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1983-2015
tearing the rag off the bush again
Recent Works by Dragosh Ziditoru PDF E-mail
Dragosh Ziditoru's Many Loves & the Secret Wall

The Day I Discovered Oranges

The oranges of my childhood were larger

filling the open hand like a miniature sun

simplest of toys I didn’t dare eat

before bedtime, solemnly swallowing

piece by piece. Lighter

the captive sun was lighter, yet just

as simple luminous wild

more than enough for the small fingered cup.

I remember this while fondling your breasts

now as my hands grew stronger

the right size I guess.           

Still I don’t believe when they say

‘heavy’ doesn’t apply to (balls of) light.


Spaghetti Cross

Writing about wine stained love, it shouldn’t take long. 16 minutes or so. As  long as microwave spaghetti or the world record for blood-writ poetry in an Olympic year.   The long black lines put to boil in the back of your throat, prepare the sauce out of juices and ingredients necessary for smoothing things out with the other sex: mainly cash and silence. Used considerately, they’d keep love slow boiling, just in time for a late dinner and full moon choreography. Love writing hasn’t been easier, pour in whatever you’d like. No one wants to see blood, much less taste the thing. The real stuff had proved such an expensive, overrated, sticky stock. No, the poem won’t be made veridical by a glint in her eye, once done, she’ll wolf the spaghetti with polite mumbles, like any wholesome well-done dish, but it’s all right, there are thousand reasons for silence on her every curve and thousands of lines like this, all saying the truth on nothingness, nothing goes I this line of work, so well written tho’ almost divine, you can’t help erecting a spaghetti cross mid plate, ketchup blood, chocolate nails for her feet and palms.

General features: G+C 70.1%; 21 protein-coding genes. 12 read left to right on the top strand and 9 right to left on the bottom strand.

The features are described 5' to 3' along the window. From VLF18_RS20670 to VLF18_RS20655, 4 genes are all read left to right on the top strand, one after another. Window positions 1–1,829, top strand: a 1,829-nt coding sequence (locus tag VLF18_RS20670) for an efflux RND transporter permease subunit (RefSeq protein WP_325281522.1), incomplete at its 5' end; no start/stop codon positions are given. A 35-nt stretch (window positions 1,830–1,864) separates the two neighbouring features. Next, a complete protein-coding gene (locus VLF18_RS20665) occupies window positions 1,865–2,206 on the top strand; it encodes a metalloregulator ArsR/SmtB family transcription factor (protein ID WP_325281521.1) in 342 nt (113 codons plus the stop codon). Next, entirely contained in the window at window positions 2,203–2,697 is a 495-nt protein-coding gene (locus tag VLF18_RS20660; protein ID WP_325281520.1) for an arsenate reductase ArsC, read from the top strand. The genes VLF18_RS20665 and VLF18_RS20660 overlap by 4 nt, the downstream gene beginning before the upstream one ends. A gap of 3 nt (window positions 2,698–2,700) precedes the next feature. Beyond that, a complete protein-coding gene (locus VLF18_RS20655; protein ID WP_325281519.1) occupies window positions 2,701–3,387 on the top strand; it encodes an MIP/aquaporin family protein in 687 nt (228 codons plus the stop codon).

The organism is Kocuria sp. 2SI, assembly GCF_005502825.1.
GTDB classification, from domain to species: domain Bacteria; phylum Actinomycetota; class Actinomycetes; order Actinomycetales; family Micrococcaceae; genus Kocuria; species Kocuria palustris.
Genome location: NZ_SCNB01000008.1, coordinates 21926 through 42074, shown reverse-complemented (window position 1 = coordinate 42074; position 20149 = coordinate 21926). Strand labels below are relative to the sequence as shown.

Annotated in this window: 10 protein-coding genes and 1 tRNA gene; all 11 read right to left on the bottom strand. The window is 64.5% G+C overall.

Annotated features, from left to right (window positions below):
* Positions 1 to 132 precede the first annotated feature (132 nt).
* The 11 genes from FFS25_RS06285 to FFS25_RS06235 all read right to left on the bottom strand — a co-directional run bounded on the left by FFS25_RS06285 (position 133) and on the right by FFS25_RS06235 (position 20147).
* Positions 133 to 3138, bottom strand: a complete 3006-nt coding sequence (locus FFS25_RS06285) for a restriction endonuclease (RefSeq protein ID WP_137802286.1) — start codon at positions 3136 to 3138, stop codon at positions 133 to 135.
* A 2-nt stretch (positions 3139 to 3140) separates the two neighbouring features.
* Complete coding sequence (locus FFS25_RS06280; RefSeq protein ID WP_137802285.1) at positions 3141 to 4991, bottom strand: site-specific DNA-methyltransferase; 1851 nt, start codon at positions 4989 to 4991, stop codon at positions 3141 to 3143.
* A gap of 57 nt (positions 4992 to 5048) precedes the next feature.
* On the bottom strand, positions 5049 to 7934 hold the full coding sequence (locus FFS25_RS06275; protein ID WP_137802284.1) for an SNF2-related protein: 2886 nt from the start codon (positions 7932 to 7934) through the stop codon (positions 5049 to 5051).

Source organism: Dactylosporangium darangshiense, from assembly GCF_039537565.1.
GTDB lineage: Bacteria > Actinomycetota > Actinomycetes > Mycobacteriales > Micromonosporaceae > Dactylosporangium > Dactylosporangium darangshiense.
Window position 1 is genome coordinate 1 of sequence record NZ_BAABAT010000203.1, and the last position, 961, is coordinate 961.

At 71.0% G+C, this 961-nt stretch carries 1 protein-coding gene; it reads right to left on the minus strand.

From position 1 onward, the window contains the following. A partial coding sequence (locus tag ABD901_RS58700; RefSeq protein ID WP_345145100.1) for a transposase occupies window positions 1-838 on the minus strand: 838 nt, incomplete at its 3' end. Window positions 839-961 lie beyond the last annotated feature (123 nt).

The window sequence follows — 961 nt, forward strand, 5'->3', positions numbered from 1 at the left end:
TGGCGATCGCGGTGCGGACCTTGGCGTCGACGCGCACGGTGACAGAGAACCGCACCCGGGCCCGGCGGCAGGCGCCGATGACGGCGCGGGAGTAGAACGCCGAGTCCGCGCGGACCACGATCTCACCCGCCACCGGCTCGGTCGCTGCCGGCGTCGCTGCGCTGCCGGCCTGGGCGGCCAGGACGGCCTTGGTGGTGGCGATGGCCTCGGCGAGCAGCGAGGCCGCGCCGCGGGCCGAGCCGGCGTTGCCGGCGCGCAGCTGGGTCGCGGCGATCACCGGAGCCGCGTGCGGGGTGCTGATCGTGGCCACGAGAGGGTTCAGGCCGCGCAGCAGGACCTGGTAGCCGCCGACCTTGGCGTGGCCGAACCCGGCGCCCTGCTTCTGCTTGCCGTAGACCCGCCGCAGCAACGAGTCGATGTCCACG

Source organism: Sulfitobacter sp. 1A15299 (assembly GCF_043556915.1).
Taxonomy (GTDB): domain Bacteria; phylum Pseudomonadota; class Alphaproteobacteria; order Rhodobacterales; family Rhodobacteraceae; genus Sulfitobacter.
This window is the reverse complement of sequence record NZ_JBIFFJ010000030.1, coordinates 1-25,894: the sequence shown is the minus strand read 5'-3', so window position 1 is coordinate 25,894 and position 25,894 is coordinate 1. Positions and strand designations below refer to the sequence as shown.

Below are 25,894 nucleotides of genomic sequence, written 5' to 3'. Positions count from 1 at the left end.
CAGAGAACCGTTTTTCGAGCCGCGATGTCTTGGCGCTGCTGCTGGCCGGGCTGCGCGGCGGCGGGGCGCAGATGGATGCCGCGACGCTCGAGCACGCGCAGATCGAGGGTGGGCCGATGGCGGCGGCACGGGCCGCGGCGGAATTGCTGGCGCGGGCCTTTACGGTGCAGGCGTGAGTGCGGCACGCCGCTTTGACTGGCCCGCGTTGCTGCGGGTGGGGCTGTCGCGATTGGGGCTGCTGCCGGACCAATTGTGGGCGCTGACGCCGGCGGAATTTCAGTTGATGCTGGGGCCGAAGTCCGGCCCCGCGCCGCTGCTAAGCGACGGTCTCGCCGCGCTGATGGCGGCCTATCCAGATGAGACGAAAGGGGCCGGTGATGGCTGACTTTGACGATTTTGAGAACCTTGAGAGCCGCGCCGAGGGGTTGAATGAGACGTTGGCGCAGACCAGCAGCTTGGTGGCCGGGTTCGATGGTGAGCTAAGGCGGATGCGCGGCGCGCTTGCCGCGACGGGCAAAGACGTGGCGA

The Necessary Window

On nights like this we could have been anywhere

glide through Siberian night like twin icicles falling

all the way from moon’s frozen eye

or, say, enduring and populating Sahara’s wasteland

two fat green flies chasing and mating

across a corpse’s luminous eye.

Just the same we’d be the sherbet-sipping,

Shisha-smoking couple in this ’70 Istanbul postcard.

Slightly abstract, yet a pair, the ‘we’

of every present tense, perfect lovers of everywhere.


So irreverent our nights, their being

Too hasty or naked or long,

giving us time to be wherever without the flights.

 

On nights like this I’m in your mum dream as well.

She helps with your first spring dress. Then straight

On Saturn; there are satyrs, you and other hot nymphs.

 

Mounting the pedestal in a foreign public square, we

face each other as two shards a hipster named ‘fucking,’

so let’s put out rosy tongues and wander around like stray dogs,

stuck on each other for days.

On a night like this to love is to dare.

Hence, love, take me up the dim lit stairs

of your place. Then in your room, on narrow bed

under a necessary window. Then everywhere.

Sounds Familiar